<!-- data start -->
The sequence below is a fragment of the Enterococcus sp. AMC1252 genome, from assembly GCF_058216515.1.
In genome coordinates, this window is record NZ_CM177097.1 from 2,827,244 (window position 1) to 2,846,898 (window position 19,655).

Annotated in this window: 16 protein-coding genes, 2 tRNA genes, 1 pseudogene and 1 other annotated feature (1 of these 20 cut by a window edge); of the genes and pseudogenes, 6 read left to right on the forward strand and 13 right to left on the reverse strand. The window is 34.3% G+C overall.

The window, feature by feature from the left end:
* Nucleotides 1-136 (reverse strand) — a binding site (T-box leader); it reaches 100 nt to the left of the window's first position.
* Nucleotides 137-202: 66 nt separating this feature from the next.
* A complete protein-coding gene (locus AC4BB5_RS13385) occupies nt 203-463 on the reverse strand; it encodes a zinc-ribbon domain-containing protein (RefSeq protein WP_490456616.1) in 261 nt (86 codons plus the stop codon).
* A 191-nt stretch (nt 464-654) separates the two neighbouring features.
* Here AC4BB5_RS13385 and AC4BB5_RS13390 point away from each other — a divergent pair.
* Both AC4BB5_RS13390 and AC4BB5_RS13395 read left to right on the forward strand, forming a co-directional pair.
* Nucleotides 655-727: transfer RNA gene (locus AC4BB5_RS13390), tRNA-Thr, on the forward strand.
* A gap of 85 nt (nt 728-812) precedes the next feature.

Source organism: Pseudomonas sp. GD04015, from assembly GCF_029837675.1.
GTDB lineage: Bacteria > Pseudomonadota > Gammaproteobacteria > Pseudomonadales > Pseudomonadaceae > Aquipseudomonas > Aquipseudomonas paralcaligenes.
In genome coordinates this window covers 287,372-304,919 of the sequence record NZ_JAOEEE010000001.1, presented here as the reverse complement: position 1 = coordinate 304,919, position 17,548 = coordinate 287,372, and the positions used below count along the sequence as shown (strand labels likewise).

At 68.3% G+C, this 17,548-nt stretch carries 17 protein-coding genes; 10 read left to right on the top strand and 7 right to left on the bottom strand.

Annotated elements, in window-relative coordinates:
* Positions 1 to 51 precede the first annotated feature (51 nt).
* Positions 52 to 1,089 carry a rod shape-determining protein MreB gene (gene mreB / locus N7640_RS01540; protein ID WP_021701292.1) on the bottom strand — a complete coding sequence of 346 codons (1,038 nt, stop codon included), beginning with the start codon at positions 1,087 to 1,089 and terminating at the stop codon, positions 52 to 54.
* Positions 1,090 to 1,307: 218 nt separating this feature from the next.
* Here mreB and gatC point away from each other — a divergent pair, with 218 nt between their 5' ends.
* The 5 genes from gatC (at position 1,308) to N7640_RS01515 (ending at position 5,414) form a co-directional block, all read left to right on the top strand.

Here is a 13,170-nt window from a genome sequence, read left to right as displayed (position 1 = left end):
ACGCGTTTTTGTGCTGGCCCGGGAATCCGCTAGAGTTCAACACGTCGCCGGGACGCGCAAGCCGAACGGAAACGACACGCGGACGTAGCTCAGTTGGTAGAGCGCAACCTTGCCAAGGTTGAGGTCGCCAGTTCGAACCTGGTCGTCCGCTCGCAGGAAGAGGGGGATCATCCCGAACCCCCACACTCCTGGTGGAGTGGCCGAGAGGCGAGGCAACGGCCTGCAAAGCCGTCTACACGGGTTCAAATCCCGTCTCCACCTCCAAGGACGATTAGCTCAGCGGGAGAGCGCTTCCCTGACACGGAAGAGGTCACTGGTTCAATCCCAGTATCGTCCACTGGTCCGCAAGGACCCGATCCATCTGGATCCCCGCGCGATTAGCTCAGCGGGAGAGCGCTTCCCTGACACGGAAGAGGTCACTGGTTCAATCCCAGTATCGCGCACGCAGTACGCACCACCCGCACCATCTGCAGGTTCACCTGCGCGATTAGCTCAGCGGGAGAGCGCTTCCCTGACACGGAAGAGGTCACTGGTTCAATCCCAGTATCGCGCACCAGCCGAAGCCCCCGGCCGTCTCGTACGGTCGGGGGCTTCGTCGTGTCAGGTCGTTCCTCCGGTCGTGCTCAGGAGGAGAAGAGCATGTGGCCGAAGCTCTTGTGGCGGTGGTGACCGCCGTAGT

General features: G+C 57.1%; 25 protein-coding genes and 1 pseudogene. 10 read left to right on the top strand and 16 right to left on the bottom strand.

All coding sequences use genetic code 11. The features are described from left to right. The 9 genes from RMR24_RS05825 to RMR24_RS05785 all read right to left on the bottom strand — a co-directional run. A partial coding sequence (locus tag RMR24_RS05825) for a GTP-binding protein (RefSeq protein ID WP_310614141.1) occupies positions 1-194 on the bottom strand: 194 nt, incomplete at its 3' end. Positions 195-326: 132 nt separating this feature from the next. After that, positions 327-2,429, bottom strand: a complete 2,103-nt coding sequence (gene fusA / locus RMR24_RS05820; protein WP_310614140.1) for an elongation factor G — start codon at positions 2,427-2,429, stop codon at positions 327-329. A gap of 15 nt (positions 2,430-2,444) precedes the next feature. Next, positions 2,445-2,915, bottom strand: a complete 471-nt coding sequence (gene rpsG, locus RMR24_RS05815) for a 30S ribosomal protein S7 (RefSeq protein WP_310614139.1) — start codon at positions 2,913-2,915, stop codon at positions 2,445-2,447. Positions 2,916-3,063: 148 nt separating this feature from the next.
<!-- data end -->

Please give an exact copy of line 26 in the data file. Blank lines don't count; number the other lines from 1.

All coding sequences use genetic code 11. The features are described from left to right. The 9 genes from RMR24_RS05825 to RMR24_RS05785 all read right to left on the bottom strand — a co-directional run. A partial coding sequence (locus tag RMR24_RS05825) for a GTP-binding protein (RefSeq protein ID WP_310614141.1) occupies positions 1-194 on the bottom strand: 194 nt, incomplete at its 3' end. Positions 195-326: 132 nt separating this feature from the next. After that, positions 327-2,429, bottom strand: a complete 2,103-nt coding sequence (gene fusA / locus RMR24_RS05820; protein WP_310614140.1) for an elongation factor G — start codon at positions 2,427-2,429, stop codon at positions 327-329. A gap of 15 nt (positions 2,430-2,444) precedes the next feature. Next, positions 2,445-2,915, bottom strand: a complete 471-nt coding sequence (gene rpsG, locus RMR24_RS05815) for a 30S ribosomal protein S7 (RefSeq protein WP_310614139.1) — start codon at positions 2,913-2,915, stop codon at positions 2,445-2,447. Positions 2,916-3,063: 148 nt separating this feature from the next.